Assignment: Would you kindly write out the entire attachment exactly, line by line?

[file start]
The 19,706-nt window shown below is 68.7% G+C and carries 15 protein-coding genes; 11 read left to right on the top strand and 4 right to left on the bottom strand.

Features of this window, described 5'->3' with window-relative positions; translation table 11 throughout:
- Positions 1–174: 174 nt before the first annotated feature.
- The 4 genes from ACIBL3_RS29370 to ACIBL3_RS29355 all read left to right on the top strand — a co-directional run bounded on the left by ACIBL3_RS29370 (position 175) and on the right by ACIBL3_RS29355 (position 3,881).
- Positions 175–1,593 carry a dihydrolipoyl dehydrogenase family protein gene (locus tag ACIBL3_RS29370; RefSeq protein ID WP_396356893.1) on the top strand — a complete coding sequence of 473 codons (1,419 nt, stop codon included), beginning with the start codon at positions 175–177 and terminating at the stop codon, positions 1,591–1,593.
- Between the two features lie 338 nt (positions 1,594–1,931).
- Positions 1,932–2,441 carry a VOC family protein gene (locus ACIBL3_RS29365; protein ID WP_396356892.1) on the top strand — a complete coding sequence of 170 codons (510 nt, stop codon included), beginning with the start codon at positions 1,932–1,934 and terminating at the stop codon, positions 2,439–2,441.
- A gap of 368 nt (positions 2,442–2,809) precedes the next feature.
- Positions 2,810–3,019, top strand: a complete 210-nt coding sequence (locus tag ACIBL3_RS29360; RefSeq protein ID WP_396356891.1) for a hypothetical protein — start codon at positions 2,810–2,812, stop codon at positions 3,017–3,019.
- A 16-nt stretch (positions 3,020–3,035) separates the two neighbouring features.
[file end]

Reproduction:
The 19,706-nt window shown below is 68.7% G+C and carries 15 protein-coding genes; 11 read left to right on the top strand and 4 right to left on the bottom strand.

Features of this window, described 5'->3' with window-relative positions; translation table 11 throughout:
- Positions 1–174: 174 nt before the first annotated feature.
- The 4 genes from ACIBL3_RS29370 to ACIBL3_RS29355 all read left to right on the top strand — a co-directional run bounded on the left by ACIBL3_RS29370 (position 175) and on the right by ACIBL3_RS29355 (position 3,881).
- Positions 175–1,593 carry a dihydrolipoyl dehydrogenase family protein gene (locus tag ACIBL3_RS29370; RefSeq protein ID WP_396356893.1) on the top strand — a complete coding sequence of 473 codons (1,419 nt, stop codon included), beginning with the start codon at positions 175–177 and terminating at the stop codon, positions 1,591–1,593.
- Between the two features lie 338 nt (positions 1,594–1,931).
- Positions 1,932–2,441 carry a VOC family protein gene (locus ACIBL3_RS29365; protein ID WP_396356892.1) on the top strand — a complete coding sequence of 170 codons (510 nt, stop codon included), beginning with the start codon at positions 1,932–1,934 and terminating at the stop codon, positions 2,439–2,441.
- A gap of 368 nt (positions 2,442–2,809) precedes the next feature.
- Positions 2,810–3,019, top strand: a complete 210-nt coding sequence (locus tag ACIBL3_RS29360; RefSeq protein ID WP_396356891.1) for a hypothetical protein — start codon at positions 2,810–2,812, stop codon at positions 3,017–3,019.
- A 16-nt stretch (positions 3,020–3,035) separates the two neighbouring features.